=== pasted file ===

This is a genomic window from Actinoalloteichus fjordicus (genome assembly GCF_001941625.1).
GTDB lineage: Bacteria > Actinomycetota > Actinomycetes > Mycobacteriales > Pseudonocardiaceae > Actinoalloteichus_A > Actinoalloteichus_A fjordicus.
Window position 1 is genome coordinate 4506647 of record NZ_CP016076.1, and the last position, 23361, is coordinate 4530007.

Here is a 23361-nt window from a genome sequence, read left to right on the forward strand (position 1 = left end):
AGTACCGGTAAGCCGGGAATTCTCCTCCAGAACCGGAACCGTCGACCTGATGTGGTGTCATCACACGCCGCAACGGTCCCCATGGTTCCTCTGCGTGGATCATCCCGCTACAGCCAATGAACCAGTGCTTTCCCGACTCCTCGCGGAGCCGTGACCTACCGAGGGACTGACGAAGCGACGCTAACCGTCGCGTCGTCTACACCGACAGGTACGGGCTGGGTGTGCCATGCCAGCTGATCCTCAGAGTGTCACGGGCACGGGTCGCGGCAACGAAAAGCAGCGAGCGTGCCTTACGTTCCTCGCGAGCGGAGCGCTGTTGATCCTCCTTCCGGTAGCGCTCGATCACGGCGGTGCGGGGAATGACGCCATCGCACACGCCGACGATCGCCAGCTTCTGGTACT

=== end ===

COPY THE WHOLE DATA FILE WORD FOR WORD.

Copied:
This is a genomic window from Actinoalloteichus fjordicus (genome assembly GCF_001941625.1).
GTDB lineage: Bacteria > Actinomycetota > Actinomycetes > Mycobacteriales > Pseudonocardiaceae > Actinoalloteichus_A > Actinoalloteichus_A fjordicus.
Window position 1 is genome coordinate 4506647 of record NZ_CP016076.1, and the last position, 23361, is coordinate 4530007.

Here is a 23361-nt window from a genome sequence, read left to right on the forward strand (position 1 = left end):
AGTACCGGTAAGCCGGGAATTCTCCTCCAGAACCGGAACCGTCGACCTGATGTGGTGTCATCACACGCCGCAACGGTCCCCATGGTTCCTCTGCGTGGATCATCCCGCTACAGCCAATGAACCAGTGCTTTCCCGACTCCTCGCGGAGCCGTGACCTACCGAGGGACTGACGAAGCGACGCTAACCGTCGCGTCGTCTACACCGACAGGTACGGGCTGGGTGTGCCATGCCAGCTGATCCTCAGAGTGTCACGGGCACGGGTCGCGGCAACGAAAAGCAGCGAGCGTGCCTTACGTTCCTCGCGAGCGGAGCGCTGTTGATCCTCCTTCCGGTAGCGCTCGATCACGGCGGTGCGGGGAATGACGCCATCGCACACGCCGACGATCGCCAGCTTCTGGTACT